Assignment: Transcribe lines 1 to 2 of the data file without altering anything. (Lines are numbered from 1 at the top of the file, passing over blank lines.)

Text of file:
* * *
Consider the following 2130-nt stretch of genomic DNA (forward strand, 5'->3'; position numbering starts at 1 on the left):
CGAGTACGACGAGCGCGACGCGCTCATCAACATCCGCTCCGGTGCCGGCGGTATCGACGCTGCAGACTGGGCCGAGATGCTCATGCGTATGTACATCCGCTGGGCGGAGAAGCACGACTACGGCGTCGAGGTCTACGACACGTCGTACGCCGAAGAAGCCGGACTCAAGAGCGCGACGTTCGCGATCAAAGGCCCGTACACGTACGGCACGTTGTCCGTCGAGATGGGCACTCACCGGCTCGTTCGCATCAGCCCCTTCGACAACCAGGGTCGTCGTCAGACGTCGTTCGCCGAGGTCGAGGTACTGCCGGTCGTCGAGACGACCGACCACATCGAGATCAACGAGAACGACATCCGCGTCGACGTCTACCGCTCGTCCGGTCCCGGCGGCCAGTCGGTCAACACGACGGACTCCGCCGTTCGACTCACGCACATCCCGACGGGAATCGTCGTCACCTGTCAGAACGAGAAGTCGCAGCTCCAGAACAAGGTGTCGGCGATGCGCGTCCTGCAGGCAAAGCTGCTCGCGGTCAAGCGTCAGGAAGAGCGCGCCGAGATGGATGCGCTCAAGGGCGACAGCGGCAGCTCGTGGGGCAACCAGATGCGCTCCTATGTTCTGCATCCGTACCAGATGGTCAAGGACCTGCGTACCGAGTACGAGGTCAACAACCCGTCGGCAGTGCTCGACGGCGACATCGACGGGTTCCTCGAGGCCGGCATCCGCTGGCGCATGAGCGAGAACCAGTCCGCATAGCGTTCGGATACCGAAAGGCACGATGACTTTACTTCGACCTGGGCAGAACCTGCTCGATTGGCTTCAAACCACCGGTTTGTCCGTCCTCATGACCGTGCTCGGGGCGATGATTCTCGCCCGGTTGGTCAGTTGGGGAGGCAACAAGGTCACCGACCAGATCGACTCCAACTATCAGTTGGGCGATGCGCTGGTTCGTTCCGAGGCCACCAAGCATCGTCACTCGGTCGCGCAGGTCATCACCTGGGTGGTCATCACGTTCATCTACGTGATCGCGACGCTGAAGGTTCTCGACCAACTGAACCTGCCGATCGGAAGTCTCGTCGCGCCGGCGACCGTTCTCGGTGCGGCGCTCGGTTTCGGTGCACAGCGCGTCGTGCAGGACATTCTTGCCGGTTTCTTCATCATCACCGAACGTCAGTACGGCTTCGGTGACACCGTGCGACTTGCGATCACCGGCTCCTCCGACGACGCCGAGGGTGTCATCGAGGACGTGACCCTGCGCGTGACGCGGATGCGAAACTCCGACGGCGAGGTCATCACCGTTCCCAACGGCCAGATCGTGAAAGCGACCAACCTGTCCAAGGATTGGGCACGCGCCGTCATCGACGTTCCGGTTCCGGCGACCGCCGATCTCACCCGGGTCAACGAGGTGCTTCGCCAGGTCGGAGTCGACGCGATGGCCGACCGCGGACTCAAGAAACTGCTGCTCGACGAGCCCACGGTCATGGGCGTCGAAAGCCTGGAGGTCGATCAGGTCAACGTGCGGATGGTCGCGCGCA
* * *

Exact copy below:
Consider the following 2130-nt stretch of genomic DNA (forward strand, 5'->3'; position numbering starts at 1 on the left):
CGAGTACGACGAGCGCGACGCGCTCATCAACATCCGCTCCGGTGCCGGCGGTATCGACGCTGCAGACTGGGCCGAGATGCTCATGCGTATGTACATCCGCTGGGCGGAGAAGCACGACTACGGCGTCGAGGTCTACGACACGTCGTACGCCGAAGAAGCCGGACTCAAGAGCGCGACGTTCGCGATCAAAGGCCCGTACACGTACGGCACGTTGTCCGTCGAGATGGGCACTCACCGGCTCGTTCGCATCAGCCCCTTCGACAACCAGGGTCGTCGTCAGACGTCGTTCGCCGAGGTCGAGGTACTGCCGGTCGTCGAGACGACCGACCACATCGAGATCAACGAGAACGACATCCGCGTCGACGTCTACCGCTCGTCCGGTCCCGGCGGCCAGTCGGTCAACACGACGGACTCCGCCGTTCGACTCACGCACATCCCGACGGGAATCGTCGTCACCTGTCAGAACGAGAAGTCGCAGCTCCAGAACAAGGTGTCGGCGATGCGCGTCCTGCAGGCAAAGCTGCTCGCGGTCAAGCGTCAGGAAGAGCGCGCCGAGATGGATGCGCTCAAGGGCGACAGCGGCAGCTCGTGGGGCAACCAGATGCGCTCCTATGTTCTGCATCCGTACCAGATGGTCAAGGACCTGCGTACCGAGTACGAGGTCAACAACCCGTCGGCAGTGCTCGACGGCGACATCGACGGGTTCCTCGAGGCCGGCATCCGCTGGCGCATGAGCGAGAACCAGTCCGCATAGCGTTCGGATACCGAAAGGCACGATGACTTTACTTCGACCTGGGCAGAACCTGCTCGATTGGCTTCAAACCACCGGTTTGTCCGTCCTCATGACCGTGCTCGGGGCGATGATTCTCGCCCGGTTGGTCAGTTGGGGAGGCAACAAGGTCACCGACCAGATCGACTCCAACTATCAGTTGGGCGATGCGCTGGTTCGTTCCGAGGCCACCAAGCATCGTCACTCGGTCGCGCAGGTCATCACCTGGGTGGTCATCACGTTCATCTACGTGATCGCGACGCTGAAGGTTCTCGACCAACTGAACCTGCCGATCGGAAGTCTCGTCGCGCCGGCGACCGTTCTCGGTGCGGCGCTCGGTTTCGGTGCACAGCGCGTCGTGCAGGACATTCTTGCCGGTTTCTTCATCATCACCGAACGTCAGTACGGCTTCGGTGACACCGTGCGACTTGCGATCACCGGCTCCTCCGACGACGCCGAGGGTGTCATCGAGGACGTGACCCTGCGCGTGACGCGGATGCGAAACTCCGACGGCGAGGTCATCACCGTTCCCAACGGCCAGATCGTGAAAGCGACCAACCTGTCCAAGGATTGGGCACGCGCCGTCATCGACGTTCCGGTTCCGGCGACCGCCGATCTCACCCGGGTCAACGAGGTGCTTCGCCAGGTCGGAGTCGACGCGATGGCCGACCGCGGACTCAAGAAACTGCTGCTCGACGAGCCCACGGTCATGGGCGTCGAAAGCCTGGAGGTCGATCAGGTCAACGTGCGGATGGTCGCGCGCA